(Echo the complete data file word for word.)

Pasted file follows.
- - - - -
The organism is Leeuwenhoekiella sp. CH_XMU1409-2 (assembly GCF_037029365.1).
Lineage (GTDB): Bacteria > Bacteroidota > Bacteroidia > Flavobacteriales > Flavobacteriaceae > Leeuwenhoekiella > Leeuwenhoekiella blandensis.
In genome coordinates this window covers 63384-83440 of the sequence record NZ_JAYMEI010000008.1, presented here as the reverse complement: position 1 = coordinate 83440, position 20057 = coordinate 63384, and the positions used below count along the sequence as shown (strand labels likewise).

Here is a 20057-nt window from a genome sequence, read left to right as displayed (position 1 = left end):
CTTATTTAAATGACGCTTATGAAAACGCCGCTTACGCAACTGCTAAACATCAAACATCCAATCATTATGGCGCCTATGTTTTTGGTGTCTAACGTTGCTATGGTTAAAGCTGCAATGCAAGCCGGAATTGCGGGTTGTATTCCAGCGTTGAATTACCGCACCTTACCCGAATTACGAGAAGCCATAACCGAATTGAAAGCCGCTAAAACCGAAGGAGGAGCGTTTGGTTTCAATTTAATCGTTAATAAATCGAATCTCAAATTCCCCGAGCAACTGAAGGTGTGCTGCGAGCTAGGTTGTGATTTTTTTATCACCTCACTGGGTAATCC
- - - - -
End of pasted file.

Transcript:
The organism is Leeuwenhoekiella sp. CH_XMU1409-2 (assembly GCF_037029365.1).
Lineage (GTDB): Bacteria > Bacteroidota > Bacteroidia > Flavobacteriales > Flavobacteriaceae > Leeuwenhoekiella > Leeuwenhoekiella blandensis.
In genome coordinates this window covers 63384-83440 of the sequence record NZ_JAYMEI010000008.1, presented here as the reverse complement: position 1 = coordinate 83440, position 20057 = coordinate 63384, and the positions used below count along the sequence as shown (strand labels likewise).

Here is a 20057-nt window from a genome sequence, read left to right as displayed (position 1 = left end):
CTTATTTAAATGACGCTTATGAAAACGCCGCTTACGCAACTGCTAAACATCAAACATCCAATCATTATGGCGCCTATGTTTTTGGTGTCTAACGTTGCTATGGTTAAAGCTGCAATGCAAGCCGGAATTGCGGGTTGTATTCCAGCGTTGAATTACCGCACCTTACCCGAATTACGAGAAGCCATAACCGAATTGAAAGCCGCTAAAACCGAAGGAGGAGCGTTTGGTTTCAATTTAATCGTTAATAAATCGAATCTCAAATTCCCCGAGCAACTGAAGGTGTGCTGCGAGCTAGGTTGTGATTTTTTTATCACCTCACTGGGTAATCC